In today’s Westword, reporter Michael Roberts offers explanation after explanation of the sky-high housing prices in Denver’s rental market. But, he never touches on the most controversial issue – the overly permissive condo construction defects law that is preventing housing developers from building starter homes in this hustling and bustling city.
Here’s Roberts’ list:
- Business is booming
- New businesses are launching
- Businesses are relocating to Denver (this is starting to sound like a pitch for Denver’s economic development department)
- Oil and gas boom
- Influx of residents
- Purchase price spikes
- Lack of housing inventory
- Pot boom
Unfortunately, he primarily focuses on why demand is up and forgets to look at why supply is down (other than noting that it is). One reason that inventory is down is because of our construction defects law, which allows trial lawyers a wide berth in suing housing developers. One of the big problems is that Colorado allows as few as two condo owners to join together to file a class action lawsuit.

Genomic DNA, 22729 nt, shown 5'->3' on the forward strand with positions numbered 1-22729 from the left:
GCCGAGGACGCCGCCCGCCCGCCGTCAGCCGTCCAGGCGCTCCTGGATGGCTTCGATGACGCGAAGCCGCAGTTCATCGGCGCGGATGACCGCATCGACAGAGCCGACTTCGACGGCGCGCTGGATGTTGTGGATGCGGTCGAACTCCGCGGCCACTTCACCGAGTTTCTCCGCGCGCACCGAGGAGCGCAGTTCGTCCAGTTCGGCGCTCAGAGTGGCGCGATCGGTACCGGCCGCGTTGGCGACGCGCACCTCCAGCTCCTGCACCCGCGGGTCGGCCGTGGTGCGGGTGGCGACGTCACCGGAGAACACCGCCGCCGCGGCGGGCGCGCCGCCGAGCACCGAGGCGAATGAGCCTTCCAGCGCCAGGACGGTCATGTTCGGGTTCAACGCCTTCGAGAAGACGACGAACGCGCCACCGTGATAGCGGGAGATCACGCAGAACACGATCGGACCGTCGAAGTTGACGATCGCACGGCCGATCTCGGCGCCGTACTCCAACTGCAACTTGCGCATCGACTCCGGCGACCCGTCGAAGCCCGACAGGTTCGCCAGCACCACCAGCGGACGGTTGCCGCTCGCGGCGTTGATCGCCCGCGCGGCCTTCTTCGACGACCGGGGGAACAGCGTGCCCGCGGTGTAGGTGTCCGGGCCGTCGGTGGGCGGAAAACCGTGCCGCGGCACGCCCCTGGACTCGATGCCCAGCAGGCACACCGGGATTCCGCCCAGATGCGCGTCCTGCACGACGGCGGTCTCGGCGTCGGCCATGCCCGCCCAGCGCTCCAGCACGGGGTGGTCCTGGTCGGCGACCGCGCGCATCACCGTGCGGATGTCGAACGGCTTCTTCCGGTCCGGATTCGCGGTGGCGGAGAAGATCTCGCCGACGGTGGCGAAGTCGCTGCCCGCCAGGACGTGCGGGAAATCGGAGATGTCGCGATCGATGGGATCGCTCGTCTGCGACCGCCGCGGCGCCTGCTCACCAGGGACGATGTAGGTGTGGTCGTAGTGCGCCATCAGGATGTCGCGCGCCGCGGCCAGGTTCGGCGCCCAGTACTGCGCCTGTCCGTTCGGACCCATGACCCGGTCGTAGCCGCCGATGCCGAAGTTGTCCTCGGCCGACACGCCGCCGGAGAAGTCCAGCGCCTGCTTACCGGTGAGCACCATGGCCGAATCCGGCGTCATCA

Often, for young buyers, their first home is a condo, which, typically, is priced lower than a single family home. The fact that young people cannot afford to buy a large home and condos are few and far between means that these buyers are going to rent instead of buy.
Republicans, particularly those in the Senate, have been trying to fix this issue for years, but have been stonewalled by the likes of Sen. Morgan Carroll and her cronies in the trial lawyer lobby. In fact, this year, several bills on this topic were killed. So, next time Westword readers run head-first into the outrageous rental prices, they should feel free to kick Carroll and her friends in the shins (or at least give them a dirty look) for putting donors’ interests ahead of Coloradans’ interests.